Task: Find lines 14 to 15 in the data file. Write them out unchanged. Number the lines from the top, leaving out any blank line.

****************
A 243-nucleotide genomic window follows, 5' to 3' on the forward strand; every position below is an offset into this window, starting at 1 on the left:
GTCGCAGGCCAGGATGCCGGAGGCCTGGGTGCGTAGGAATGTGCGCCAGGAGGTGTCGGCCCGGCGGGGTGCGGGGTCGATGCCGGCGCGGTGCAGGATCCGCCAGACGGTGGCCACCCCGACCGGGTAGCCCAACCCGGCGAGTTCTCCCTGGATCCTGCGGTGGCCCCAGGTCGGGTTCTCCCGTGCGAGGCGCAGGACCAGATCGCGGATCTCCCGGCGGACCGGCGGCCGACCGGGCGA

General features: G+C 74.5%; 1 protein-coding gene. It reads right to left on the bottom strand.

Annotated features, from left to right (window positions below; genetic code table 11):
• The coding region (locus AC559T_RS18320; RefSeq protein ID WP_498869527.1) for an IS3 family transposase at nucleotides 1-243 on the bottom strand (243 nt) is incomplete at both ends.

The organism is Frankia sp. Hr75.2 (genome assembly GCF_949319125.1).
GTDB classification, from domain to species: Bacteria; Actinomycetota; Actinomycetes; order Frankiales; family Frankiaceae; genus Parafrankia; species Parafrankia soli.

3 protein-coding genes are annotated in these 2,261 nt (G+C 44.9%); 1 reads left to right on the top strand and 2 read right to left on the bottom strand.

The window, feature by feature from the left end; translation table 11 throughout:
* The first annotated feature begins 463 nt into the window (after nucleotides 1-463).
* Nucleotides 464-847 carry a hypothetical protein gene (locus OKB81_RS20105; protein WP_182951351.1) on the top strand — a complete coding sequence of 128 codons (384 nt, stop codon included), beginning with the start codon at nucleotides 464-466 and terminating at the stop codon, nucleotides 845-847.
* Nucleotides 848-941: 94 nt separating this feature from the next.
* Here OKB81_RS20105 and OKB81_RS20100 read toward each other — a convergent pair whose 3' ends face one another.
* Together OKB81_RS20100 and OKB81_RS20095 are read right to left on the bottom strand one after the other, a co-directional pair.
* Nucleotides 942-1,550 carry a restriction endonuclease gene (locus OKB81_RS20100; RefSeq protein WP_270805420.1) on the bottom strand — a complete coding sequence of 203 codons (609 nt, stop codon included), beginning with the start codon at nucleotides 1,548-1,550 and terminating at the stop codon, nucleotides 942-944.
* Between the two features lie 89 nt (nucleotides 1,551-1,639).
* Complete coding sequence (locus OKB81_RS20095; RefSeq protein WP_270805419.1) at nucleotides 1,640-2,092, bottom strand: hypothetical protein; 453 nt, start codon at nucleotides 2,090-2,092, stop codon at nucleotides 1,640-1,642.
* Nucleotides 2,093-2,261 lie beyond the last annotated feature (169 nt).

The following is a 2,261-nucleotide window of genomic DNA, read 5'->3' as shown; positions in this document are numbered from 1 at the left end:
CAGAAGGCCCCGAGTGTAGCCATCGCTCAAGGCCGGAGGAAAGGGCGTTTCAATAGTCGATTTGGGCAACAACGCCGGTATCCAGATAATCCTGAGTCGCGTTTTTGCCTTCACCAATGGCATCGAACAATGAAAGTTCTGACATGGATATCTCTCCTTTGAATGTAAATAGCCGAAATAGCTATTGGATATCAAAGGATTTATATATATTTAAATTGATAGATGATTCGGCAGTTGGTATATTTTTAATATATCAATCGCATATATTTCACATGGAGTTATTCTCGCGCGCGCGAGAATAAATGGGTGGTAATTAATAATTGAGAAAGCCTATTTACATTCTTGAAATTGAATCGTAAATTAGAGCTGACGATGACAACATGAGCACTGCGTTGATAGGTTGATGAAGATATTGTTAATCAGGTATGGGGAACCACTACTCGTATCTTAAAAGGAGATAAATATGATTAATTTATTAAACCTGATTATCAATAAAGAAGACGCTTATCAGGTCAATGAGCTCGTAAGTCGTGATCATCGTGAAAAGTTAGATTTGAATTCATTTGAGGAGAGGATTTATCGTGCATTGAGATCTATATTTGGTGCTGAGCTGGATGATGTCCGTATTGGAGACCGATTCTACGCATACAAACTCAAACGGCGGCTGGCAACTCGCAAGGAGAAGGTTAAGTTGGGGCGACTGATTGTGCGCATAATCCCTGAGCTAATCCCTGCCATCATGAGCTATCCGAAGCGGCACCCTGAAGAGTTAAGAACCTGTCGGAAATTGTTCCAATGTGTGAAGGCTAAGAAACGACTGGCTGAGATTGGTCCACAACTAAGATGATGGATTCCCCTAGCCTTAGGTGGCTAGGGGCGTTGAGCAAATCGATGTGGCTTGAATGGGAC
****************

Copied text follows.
* Together OKB81_RS20100 and OKB81_RS20095 are read right to left on the bottom strand one after the other, a co-directional pair.
* Nucleotides 942-1,550 carry a restriction endonuclease gene (locus OKB81_RS20100; RefSeq protein WP_270805420.1) on the bottom strand — a complete coding sequence of 203 codons (609 nt, stop codon included), beginning with the start codon at nucleotides 1,548-1,550 and terminating at the stop codon, nucleotides 942-944.